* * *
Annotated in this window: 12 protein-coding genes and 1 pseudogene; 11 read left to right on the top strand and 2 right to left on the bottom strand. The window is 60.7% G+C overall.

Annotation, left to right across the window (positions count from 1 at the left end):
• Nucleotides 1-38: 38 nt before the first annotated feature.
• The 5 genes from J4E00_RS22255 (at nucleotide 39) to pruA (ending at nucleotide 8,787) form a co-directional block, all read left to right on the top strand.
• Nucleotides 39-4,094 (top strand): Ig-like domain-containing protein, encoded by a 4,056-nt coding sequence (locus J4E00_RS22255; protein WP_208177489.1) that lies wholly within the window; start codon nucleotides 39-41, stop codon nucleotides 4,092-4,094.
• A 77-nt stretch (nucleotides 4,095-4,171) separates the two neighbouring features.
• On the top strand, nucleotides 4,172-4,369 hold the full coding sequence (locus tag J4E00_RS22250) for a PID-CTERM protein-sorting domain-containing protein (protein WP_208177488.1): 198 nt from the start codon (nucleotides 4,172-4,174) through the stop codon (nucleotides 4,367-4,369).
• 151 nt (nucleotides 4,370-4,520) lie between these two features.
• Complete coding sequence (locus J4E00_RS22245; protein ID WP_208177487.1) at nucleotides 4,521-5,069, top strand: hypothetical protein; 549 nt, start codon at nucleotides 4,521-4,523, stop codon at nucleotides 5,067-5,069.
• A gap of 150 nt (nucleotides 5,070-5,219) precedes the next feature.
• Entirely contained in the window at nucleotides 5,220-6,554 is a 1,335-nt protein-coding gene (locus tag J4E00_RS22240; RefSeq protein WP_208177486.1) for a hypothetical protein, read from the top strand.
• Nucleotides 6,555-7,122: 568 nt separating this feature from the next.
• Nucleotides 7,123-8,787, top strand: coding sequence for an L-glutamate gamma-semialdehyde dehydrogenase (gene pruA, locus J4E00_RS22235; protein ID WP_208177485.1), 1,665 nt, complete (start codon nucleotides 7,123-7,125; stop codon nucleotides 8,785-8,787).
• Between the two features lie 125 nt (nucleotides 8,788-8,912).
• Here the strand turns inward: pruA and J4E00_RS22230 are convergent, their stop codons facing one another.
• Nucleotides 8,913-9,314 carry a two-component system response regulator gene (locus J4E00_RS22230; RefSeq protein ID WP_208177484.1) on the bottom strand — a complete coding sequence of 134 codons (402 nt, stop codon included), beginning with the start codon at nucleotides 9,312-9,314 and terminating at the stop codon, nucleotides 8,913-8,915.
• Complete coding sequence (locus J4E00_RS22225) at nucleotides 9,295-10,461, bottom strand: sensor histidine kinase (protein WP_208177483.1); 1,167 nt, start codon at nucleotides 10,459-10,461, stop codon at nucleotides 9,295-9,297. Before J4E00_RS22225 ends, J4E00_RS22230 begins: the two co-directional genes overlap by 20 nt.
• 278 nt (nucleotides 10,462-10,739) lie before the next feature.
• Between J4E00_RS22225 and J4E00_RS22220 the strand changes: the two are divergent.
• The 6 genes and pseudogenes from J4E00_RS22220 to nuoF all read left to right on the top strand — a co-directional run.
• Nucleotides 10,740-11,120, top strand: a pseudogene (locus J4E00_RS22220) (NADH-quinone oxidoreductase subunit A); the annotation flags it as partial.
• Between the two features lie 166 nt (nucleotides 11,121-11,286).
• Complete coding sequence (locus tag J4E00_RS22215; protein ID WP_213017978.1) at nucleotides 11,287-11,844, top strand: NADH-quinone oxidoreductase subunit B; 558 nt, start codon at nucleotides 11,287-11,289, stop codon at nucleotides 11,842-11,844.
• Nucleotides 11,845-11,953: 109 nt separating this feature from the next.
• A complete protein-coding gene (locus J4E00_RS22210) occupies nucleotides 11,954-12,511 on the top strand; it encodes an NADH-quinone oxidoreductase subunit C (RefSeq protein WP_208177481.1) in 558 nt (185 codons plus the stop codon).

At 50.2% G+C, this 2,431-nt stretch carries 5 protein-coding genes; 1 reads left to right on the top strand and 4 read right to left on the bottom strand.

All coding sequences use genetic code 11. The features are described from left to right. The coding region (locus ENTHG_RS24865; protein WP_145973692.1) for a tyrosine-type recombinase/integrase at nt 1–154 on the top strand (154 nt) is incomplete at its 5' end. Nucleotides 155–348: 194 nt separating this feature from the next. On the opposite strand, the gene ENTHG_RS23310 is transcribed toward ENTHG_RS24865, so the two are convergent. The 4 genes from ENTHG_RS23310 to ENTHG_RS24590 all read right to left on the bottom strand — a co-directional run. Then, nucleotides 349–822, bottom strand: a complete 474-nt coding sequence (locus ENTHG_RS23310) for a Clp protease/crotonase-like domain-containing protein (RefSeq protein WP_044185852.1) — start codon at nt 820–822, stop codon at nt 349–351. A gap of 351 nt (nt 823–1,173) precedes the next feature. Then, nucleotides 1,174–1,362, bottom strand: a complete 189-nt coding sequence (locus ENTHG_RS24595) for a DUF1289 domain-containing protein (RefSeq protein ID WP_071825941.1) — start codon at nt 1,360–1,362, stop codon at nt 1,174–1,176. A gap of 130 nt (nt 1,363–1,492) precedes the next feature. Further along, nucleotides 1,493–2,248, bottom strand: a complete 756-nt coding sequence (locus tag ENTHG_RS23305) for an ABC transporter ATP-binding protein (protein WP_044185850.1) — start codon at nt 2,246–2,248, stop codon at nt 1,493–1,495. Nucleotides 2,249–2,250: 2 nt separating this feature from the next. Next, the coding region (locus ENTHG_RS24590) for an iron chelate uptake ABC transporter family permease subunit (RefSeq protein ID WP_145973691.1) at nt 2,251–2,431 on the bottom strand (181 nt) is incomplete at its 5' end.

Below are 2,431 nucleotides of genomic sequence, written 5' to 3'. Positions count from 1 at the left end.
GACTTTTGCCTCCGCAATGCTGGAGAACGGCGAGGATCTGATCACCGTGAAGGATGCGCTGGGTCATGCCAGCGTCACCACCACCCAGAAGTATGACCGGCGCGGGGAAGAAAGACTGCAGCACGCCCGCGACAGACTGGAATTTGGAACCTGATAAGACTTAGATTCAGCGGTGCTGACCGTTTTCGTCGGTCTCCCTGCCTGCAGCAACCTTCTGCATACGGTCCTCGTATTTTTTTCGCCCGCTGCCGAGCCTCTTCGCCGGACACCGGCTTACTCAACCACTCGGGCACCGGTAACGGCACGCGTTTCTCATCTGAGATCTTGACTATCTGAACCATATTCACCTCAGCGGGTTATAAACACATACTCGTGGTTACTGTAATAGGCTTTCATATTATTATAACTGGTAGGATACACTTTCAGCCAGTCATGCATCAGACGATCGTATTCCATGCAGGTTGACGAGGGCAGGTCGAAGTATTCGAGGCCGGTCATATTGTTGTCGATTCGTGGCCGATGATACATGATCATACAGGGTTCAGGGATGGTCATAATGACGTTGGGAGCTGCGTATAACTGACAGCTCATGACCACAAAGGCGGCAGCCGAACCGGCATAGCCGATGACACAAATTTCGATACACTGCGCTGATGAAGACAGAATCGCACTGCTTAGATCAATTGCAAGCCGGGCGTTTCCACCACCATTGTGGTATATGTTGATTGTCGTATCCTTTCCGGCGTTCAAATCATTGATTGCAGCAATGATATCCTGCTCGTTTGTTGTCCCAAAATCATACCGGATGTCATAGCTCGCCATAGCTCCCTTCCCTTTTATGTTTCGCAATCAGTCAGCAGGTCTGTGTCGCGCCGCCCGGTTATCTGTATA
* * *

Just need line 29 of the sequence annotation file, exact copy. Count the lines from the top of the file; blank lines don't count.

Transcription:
GACTTTTGCCTCCGCAATGCTGGAGAACGGCGAGGATCTGATCACCGTGAAGGATGCGCTGGGTCATGCCAGCGTCACCACCACCCAGAAGTATGACCGGCGCGGGGAAGAAAGACTGCAGCACGCCCGCGACAGACTGGAATTTGGAACCTGATAAGACTTAGATTCAGCGGTGCTGACCGTTTTCGTCGGTCTCCCTGCCTGCAGCAACCTTCTGCATACGGTCCTCGTATTTTTTTCGCCCGCTGCCGAGCCTCTTCGCCGGACACCGGCTTACTCAACCACTCGGGCACCGGTAACGGCACGCGTTTCTCATCTGAGATCTTGACTATCTGAACCATATTCACCTCAGCGGGTTATAAACACATACTCGTGGTTACTGTAATAGGCTTTCATATTATTATAACTGGTAGGATACACTTTCAGCCAGTCATGCATCAGACGATCGTATTCCATGCAGGTTGACGAGGGCAGGTCGAAGTATTCGAGGCCGGTCATATTGTTGTCGATTCGTGGCCGATGATACATGATCATACAGGGTTCAGGGATGGTCATAATGACGTTGGGAGCTGCGTATAACTGACAGCTCATGACCACAAAGGCGGCAGCCGAACCGGCATAGCCGATGACACAAATTTCGATACACTGCGCTGATGAAGACAGAATCGCACTGCTTAGATCAATTGCAAGCCGGGCGTTTCCACCACCATTGTGGTATATGTTGATTGTCGTATCCTTTCCGGCGTTCAAATCATTGATTGCAGCAATGATATCCTGCTCGTTTGTTGTCCCAAAATCATACCGGATGTCATAGCTCGCCATAGCTCCCTTCCCTTTTATGTTTCGCAATCAGTCAGCAGGTCTGTGTCGCGCCGCCCGGTTATCTGTATA